Monday, 26 July 2010
Writing About Lagos
After living in England for five years, the worst things about Lagos have become my favourite: the smell, the heat, the rancidity, the traffic. To digress, I love sitting in Lagos traffic now. Driving in other countries is sterile in comparison. You leave your house, you enter your car, you get to your destination. In Lagos it's more like, you leave your house, you enter your car, you buy MTN credit, you stop okada to ask for directions, you buy roasted corn, you pass two men fighting in front of their rumpled cars, you get stopped by traffic police for loading credit while driving, you plead temporary insanity with one thousand Naira, you see the fight has grown to ten men wey the matter no concern, you buy Lucozade boost, you get to your destination.
When I left Lagos five years ago, it was many things but never overwhelming. Lagos was Lagos, full stop. While editing, my agent pointed out that I had too few descriptions. Readers liked the atmospheric stuff, they wanted to taste a place, smell it, feel the dust in the back of their throat, all that jazz. My response was wonder. What kind of person would want to smell Lagos, or taste it, or have harmattan crawling in their throat?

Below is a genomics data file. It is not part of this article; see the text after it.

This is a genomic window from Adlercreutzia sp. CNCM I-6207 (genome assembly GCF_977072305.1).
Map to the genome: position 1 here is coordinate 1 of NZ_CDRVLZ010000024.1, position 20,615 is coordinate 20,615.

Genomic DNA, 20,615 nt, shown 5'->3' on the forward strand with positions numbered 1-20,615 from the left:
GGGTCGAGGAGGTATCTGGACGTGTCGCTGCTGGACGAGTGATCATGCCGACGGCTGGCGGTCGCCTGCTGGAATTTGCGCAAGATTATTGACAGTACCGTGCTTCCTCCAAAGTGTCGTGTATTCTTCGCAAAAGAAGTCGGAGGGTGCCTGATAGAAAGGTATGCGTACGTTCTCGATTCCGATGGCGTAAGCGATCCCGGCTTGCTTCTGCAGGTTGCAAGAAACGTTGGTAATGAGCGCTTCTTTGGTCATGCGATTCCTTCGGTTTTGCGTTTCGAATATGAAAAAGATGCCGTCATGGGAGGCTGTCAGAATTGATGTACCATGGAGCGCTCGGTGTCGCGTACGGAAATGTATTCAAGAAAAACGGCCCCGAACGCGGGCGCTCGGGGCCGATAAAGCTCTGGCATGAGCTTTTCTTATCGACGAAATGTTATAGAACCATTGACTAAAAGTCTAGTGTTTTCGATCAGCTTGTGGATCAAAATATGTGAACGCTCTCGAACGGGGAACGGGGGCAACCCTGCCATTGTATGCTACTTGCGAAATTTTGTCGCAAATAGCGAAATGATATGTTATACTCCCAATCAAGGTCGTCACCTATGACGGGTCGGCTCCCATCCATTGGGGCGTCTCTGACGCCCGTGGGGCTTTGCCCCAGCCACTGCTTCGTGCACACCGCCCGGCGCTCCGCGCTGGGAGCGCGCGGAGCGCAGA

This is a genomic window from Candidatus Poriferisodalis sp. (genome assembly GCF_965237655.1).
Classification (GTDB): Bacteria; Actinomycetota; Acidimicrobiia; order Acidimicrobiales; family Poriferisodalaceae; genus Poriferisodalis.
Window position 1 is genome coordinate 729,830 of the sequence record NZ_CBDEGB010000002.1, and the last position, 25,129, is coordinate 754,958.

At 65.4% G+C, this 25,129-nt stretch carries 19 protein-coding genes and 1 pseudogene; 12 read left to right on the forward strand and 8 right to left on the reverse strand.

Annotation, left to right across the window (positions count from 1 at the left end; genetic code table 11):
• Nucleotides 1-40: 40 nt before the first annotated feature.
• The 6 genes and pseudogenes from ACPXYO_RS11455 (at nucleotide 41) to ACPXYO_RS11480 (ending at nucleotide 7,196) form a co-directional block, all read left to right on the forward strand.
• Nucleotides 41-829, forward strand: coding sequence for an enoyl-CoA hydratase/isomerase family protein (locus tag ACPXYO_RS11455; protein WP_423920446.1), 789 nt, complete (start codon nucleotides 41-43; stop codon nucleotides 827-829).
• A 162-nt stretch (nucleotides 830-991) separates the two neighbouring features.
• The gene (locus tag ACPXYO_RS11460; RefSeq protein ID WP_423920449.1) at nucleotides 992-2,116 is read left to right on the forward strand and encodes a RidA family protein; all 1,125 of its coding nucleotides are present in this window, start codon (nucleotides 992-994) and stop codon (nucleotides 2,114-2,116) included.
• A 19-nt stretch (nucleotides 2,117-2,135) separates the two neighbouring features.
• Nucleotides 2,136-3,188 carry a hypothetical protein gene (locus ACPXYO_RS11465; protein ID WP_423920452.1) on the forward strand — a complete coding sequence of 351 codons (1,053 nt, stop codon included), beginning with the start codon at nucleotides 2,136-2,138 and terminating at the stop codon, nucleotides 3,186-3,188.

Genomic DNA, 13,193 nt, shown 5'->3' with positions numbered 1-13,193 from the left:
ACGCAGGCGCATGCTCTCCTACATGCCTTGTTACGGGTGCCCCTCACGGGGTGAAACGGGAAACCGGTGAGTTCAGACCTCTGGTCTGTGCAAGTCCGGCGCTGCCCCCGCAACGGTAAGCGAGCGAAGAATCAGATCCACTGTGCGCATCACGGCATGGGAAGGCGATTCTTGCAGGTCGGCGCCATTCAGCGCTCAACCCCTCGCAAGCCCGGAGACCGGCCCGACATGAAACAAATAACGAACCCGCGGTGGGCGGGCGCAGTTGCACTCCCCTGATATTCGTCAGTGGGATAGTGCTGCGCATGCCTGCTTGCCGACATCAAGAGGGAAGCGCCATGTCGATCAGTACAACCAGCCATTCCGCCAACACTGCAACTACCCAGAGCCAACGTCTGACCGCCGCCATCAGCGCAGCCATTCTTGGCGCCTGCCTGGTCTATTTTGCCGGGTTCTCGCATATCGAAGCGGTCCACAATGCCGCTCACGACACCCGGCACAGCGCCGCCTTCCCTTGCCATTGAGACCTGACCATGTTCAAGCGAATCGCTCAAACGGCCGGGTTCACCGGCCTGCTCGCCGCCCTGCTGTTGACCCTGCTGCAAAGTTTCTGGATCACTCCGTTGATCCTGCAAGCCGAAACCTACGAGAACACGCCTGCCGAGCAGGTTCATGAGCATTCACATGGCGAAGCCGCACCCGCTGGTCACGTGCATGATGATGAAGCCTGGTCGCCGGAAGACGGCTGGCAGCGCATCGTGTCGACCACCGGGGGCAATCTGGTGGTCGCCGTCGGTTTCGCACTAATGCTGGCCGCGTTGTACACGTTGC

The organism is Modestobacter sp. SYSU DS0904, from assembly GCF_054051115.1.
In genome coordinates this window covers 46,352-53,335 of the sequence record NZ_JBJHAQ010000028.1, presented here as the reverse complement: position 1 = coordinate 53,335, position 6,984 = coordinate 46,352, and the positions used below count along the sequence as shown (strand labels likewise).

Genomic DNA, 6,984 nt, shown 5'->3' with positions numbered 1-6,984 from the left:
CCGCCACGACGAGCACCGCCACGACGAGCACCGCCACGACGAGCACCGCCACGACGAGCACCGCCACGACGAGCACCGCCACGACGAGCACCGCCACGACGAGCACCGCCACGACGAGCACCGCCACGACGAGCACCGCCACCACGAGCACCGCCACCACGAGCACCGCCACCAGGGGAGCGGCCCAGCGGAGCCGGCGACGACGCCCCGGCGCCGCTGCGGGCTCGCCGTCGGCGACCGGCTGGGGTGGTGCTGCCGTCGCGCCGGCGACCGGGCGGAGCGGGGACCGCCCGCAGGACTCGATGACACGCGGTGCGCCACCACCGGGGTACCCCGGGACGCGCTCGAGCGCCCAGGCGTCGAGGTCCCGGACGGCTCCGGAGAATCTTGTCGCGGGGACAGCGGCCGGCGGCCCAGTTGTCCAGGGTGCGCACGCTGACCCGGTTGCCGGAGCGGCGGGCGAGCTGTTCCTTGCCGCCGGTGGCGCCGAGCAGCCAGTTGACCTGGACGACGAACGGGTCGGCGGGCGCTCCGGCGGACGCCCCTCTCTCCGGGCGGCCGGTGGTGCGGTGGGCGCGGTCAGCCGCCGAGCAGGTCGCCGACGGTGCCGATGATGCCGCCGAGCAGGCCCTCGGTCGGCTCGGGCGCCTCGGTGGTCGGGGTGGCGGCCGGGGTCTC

I started writing descriptive passages that same night and this was when Lagos began to overwhelm. You see something clearly until you try to hold it. What does Lagos really smell like? It is smelly, we know but what does smelly smell like? Bad but bad is not good enough, too vague, what are the shades of smelly, the ingredients that make you drive past and hold your face? I don't know. I've written about the smell in Lagos, the traffic, the reflecting heat that bounces off walls but I still don't know. I've written about touts and policemen and the signs chalked on empty walls and the nice grass in Ikoyi and broken flats in slums and the mud in the markets but I still don't know.
Hopefully those of you that know Lagos will recognise it in what I've written. There was a five year remove so pardon the holes. For those of you that don't know Lagos, if my Lagos is fantasy, then hopefully it will be a readable, likeable fantasy.
Eko oni baje!